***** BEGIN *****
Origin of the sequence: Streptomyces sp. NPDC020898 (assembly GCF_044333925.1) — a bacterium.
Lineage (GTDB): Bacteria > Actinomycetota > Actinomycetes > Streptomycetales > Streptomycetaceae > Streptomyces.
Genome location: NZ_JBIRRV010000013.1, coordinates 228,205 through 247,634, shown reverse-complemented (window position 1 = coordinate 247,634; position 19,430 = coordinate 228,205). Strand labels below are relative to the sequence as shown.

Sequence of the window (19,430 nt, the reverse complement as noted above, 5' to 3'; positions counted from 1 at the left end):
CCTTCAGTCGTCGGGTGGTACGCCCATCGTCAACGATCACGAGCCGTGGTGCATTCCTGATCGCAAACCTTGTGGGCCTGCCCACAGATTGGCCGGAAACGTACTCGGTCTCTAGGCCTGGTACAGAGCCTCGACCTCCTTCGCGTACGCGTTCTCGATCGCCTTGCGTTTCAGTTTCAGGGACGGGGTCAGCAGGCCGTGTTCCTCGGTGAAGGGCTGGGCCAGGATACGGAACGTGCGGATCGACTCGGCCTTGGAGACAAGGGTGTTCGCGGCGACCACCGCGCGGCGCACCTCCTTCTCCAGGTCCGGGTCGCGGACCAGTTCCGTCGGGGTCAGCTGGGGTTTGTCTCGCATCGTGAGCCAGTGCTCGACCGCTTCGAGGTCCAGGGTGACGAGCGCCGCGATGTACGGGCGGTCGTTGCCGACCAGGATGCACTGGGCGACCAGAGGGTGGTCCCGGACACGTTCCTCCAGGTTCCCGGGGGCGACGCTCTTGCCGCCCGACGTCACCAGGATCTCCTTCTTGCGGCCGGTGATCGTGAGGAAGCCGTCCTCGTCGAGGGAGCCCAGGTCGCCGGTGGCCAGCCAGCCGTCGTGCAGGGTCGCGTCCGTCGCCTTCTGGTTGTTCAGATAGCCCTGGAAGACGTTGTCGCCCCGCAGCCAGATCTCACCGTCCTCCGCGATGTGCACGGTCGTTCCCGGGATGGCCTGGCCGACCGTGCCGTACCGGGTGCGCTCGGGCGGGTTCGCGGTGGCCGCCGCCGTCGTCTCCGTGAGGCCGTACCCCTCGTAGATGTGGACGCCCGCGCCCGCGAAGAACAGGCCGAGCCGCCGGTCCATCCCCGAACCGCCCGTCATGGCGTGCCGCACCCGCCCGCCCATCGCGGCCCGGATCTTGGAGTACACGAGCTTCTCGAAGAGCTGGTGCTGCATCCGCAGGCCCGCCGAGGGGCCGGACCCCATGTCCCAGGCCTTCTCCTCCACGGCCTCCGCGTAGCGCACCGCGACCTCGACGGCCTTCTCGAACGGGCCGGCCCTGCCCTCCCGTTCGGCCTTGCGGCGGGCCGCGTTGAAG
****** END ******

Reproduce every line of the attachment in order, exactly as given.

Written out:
Origin of the sequence: Streptomyces sp. NPDC020898 (assembly GCF_044333925.1) — a bacterium.
Lineage (GTDB): Bacteria > Actinomycetota > Actinomycetes > Streptomycetales > Streptomycetaceae > Streptomyces.
Genome location: NZ_JBIRRV010000013.1, coordinates 228,205 through 247,634, shown reverse-complemented (window position 1 = coordinate 247,634; position 19,430 = coordinate 228,205). Strand labels below are relative to the sequence as shown.

Sequence of the window (19,430 nt, the reverse complement as noted above, 5' to 3'; positions counted from 1 at the left end):
CCTTCAGTCGTCGGGTGGTACGCCCATCGTCAACGATCACGAGCCGTGGTGCATTCCTGATCGCAAACCTTGTGGGCCTGCCCACAGATTGGCCGGAAACGTACTCGGTCTCTAGGCCTGGTACAGAGCCTCGACCTCCTTCGCGTACGCGTTCTCGATCGCCTTGCGTTTCAGTTTCAGGGACGGGGTCAGCAGGCCGTGTTCCTCGGTGAAGGGCTGGGCCAGGATACGGAACGTGCGGATCGACTCGGCCTTGGAGACAAGGGTGTTCGCGGCGACCACCGCGCGGCGCACCTCCTTCTCCAGGTCCGGGTCGCGGACCAGTTCCGTCGGGGTCAGCTGGGGTTTGTCTCGCATCGTGAGCCAGTGCTCGACCGCTTCGAGGTCCAGGGTGACGAGCGCCGCGATGTACGGGCGGTCGTTGCCGACCAGGATGCACTGGGCGACCAGAGGGTGGTCCCGGACACGTTCCTCCAGGTTCCCGGGGGCGACGCTCTTGCCGCCCGACGTCACCAGGATCTCCTTCTTGCGGCCGGTGATCGTGAGGAAGCCGTCCTCGTCGAGGGAGCCCAGGTCGCCGGTGGCCAGCCAGCCGTCGTGCAGGGTCGCGTCCGTCGCCTTCTGGTTGTTCAGATAGCCCTGGAAGACGTTGTCGCCCCGCAGCCAGATCTCACCGTCCTCCGCGATGTGCACGGTCGTTCCCGGGATGGCCTGGCCGACCGTGCCGTACCGGGTGCGCTCGGGCGGGTTCGCGGTGGCCGCCGCCGTCGTCTCCGTGAGGCCGTACCCCTCGTAGATGTGGACGCCCGCGCCCGCGAAGAACAGGCCGAGCCGCCGGTCCATCCCCGAACCGCCCGTCATGGCGTGCCGCACCCGCCCGCCCATCGCGGCCCGGATCTTGGAGTACACGAGCTTCTCGAAGAGCTGGTGCTGCATCCGCAGGCCCGCCGAGGGGCCGGACCCCATGTCCCAGGCCTTCTCCTCCACGGCCTCCGCGTAGCGCACCGCGACCTCGACGGCCTTCTCGAACGGGCCGGCCCTGCCCTCCCGTTCGGCCTTGCGGCGGGCCGCGTTGAAG